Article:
7. Condemnations rarely if ever involve the seizure of fancy McMansions in Tony’s gated community. Rather, they run roughshod over working-class neighborhoods.

    FTFY. Remember, poor people are icky, provincial and unsophisticated!

    1. Thanks for the correction. I was wondering why they would keep Tony out. (Or more quizzically, how they would make the gate out of Tony.)

  8. Has anyone done a followup on noteworthy eminent domain cases to see if the ‘benefits’ came anywhere near what the developers claimed?

    It would be interesting to do a systematic review.

    1. I seem to recall some recent coverage here about the status of New London…or you mean besides that case?

      1. I know that the New London development collapsed, but I was thinking more of a general survey of eminent domain cases.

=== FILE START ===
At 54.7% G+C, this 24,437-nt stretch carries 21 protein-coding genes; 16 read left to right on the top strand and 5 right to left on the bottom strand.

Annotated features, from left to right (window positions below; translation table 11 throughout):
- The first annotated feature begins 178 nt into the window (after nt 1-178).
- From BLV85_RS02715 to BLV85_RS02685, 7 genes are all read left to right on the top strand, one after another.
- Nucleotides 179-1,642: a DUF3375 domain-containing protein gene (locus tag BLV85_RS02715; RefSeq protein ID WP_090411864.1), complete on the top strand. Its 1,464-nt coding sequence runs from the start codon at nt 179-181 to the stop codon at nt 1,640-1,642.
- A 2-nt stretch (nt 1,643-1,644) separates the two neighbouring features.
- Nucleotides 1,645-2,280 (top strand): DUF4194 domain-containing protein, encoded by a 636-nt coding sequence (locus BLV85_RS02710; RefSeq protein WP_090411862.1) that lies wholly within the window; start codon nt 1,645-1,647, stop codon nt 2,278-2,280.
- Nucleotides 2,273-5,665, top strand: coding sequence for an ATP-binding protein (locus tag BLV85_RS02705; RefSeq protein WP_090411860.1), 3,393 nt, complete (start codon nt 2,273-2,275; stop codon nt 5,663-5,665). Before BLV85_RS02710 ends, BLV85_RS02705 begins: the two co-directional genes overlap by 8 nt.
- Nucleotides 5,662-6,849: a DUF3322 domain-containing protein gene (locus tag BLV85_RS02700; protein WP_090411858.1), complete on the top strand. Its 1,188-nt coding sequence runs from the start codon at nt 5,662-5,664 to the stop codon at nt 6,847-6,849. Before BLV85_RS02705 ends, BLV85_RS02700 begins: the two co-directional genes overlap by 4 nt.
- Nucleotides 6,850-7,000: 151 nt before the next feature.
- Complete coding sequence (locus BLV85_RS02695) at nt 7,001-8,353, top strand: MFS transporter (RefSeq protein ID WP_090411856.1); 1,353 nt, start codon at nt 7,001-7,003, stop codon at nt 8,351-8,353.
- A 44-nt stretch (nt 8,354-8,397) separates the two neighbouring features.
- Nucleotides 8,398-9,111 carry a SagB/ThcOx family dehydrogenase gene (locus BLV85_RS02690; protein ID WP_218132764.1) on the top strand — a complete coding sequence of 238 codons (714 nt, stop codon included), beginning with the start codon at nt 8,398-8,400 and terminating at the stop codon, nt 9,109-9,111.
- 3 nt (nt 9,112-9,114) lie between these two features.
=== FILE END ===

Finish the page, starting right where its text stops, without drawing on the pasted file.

I suspect it would find that:
        1) The benefits were much smaller than claimed.
        2) There were extra costs to the government (taxpayers) for things ‘unforeseen’. (I am not talking about the inevitable overruns, which also cost the taxpayers money.)
        3) Once the city/state was committed to the project – in the sense that they had already spent huge sums – the developers came back to ‘renegotiate’ the deal.

        1. In California, a great many plots of land (in neighborhoods) taken under eminent domain sit vacant. The projects were never even started let alone completed. One of the many blessings of Community Redevelopement Agencies.

          1. Yeah, I forgot to mention the political grafting.

  9. Jobs, Housing and Hoops!

    a.k.a, bread and circuses!

    1. They actually think that The Yards is going to allow the riffraff(lower class blacks and whites) in, other than to clean the place up?

      They don’t steal poor people’s land to give back to poor people you fucking dumbasses.

      …anger

      1. This is why I’m proposing the next stadium be built on the grounds of the most expensive country club in the area.

  10. You’ll never get invited back to those cocktail parties if you keep harping on property rights.